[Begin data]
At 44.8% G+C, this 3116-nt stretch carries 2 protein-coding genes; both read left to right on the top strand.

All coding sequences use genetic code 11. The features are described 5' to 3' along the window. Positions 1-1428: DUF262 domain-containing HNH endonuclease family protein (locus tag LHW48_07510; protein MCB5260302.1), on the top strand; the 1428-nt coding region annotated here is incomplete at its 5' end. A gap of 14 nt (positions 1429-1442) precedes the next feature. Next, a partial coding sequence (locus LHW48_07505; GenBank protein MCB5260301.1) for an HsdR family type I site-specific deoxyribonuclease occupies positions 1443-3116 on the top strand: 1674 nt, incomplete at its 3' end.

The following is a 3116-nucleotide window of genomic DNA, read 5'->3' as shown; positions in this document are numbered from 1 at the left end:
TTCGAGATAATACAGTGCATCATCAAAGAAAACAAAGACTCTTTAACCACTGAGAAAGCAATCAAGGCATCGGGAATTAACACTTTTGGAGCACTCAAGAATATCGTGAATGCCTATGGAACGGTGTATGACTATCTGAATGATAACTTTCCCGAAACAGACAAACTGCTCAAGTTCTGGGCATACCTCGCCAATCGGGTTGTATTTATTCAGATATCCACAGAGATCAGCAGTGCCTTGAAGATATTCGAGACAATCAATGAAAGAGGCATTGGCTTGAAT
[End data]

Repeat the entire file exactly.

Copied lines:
At 44.8% G+C, this 3116-nt stretch carries 2 protein-coding genes; both read left to right on the top strand.

All coding sequences use genetic code 11. The features are described 5' to 3' along the window. Positions 1-1428: DUF262 domain-containing HNH endonuclease family protein (locus tag LHW48_07510; protein MCB5260302.1), on the top strand; the 1428-nt coding region annotated here is incomplete at its 5' end. A gap of 14 nt (positions 1429-1442) precedes the next feature. Next, a partial coding sequence (locus LHW48_07505; GenBank protein MCB5260301.1) for an HsdR family type I site-specific deoxyribonuclease occupies positions 1443-3116 on the top strand: 1674 nt, incomplete at its 3' end.

The following is a 3116-nucleotide window of genomic DNA, read 5'->3' as shown; positions in this document are numbered from 1 at the left end:
TTCGAGATAATACAGTGCATCATCAAAGAAAACAAAGACTCTTTAACCACTGAGAAAGCAATCAAGGCATCGGGAATTAACACTTTTGGAGCACTCAAGAATATCGTGAATGCCTATGGAACGGTGTATGACTATCTGAATGATAACTTTCCCGAAACAGACAAACTGCTCAAGTTCTGGGCATACCTCGCCAATCGGGTTGTATTTATTCAGATATCCACAGAGATCAGCAGTGCCTTGAAGATATTCGAGACAATCAATGAAAGAGGCATTGGCTTGAAT